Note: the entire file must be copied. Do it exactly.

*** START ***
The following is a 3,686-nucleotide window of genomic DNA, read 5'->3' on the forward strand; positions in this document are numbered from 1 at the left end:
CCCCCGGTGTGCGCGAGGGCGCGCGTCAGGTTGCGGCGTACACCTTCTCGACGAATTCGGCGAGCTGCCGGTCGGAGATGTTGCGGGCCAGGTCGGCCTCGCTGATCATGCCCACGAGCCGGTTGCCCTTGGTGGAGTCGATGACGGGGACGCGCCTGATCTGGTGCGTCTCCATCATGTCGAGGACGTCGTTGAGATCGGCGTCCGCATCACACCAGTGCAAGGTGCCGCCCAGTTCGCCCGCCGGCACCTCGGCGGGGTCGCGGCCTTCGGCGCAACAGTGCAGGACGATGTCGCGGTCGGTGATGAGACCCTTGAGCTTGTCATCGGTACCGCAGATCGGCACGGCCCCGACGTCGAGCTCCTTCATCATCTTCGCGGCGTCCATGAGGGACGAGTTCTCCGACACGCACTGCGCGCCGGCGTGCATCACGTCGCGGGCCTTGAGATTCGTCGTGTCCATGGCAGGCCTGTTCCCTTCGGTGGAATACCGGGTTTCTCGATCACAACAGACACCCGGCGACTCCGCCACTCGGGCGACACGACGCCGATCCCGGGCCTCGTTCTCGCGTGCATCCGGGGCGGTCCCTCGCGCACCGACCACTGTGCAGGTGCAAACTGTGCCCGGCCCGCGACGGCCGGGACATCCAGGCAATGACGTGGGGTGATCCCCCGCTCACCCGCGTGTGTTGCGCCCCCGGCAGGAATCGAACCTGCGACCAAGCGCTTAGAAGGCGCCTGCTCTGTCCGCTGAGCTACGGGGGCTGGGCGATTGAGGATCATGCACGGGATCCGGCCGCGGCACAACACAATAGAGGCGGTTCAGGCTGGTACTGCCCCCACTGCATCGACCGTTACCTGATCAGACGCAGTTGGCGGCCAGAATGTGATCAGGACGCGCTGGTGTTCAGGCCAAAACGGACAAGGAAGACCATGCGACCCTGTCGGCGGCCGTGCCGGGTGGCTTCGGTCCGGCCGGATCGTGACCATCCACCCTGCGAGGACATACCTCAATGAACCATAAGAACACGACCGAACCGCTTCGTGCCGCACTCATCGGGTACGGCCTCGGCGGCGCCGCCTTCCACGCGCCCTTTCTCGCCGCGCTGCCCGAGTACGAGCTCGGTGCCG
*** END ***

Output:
The following is a 3,686-nucleotide window of genomic DNA, read 5'->3' on the forward strand; positions in this document are numbered from 1 at the left end:
CCCCCGGTGTGCGCGAGGGCGCGCGTCAGGTTGCGGCGTACACCTTCTCGACGAATTCGGCGAGCTGCCGGTCGGAGATGTTGCGGGCCAGGTCGGCCTCGCTGATCATGCCCACGAGCCGGTTGCCCTTGGTGGAGTCGATGACGGGGACGCGCCTGATCTGGTGCGTCTCCATCATGTCGAGGACGTCGTTGAGATCGGCGTCCGCATCACACCAGTGCAAGGTGCCGCCCAGTTCGCCCGCCGGCACCTCGGCGGGGTCGCGGCCTTCGGCGCAACAGTGCAGGACGATGTCGCGGTCGGTGATGAGACCCTTGAGCTTGTCATCGGTACCGCAGATCGGCACGGCCCCGACGTCGAGCTCCTTCATCATCTTCGCGGCGTCCATGAGGGACGAGTTCTCCGACACGCACTGCGCGCCGGCGTGCATCACGTCGCGGGCCTTGAGATTCGTCGTGTCCATGGCAGGCCTGTTCCCTTCGGTGGAATACCGGGTTTCTCGATCACAACAGACACCCGGCGACTCCGCCACTCGGGCGACACGACGCCGATCCCGGGCCTCGTTCTCGCGTGCATCCGGGGCGGTCCCTCGCGCACCGACCACTGTGCAGGTGCAAACTGTGCCCGGCCCGCGACGGCCGGGACATCCAGGCAATGACGTGGGGTGATCCCCCGCTCACCCGCGTGTGTTGCGCCCCCGGCAGGAATCGAACCTGCGACCAAGCGCTTAGAAGGCGCCTGCTCTGTCCGCTGAGCTACGGGGGCTGGGCGATTGAGGATCATGCACGGGATCCGGCCGCGGCACAACACAATAGAGGCGGTTCAGGCTGGTACTGCCCCCACTGCATCGACCGTTACCTGATCAGACGCAGTTGGCGGCCAGAATGTGATCAGGACGCGCTGGTGTTCAGGCCAAAACGGACAAGGAAGACCATGCGACCCTGTCGGCGGCCGTGCCGGGTGGCTTCGGTCCGGCCGGATCGTGACCATCCACCCTGCGAGGACATACCTCAATGAACCATAAGAACACGACCGAACCGCTTCGTGCCGCACTCATCGGGTACGGCCTCGGCGGCGCCGCCTTCCACGCGCCCTTTCTCGCCGCGCTGCCCGAGTACGAGCTCGGTGCCG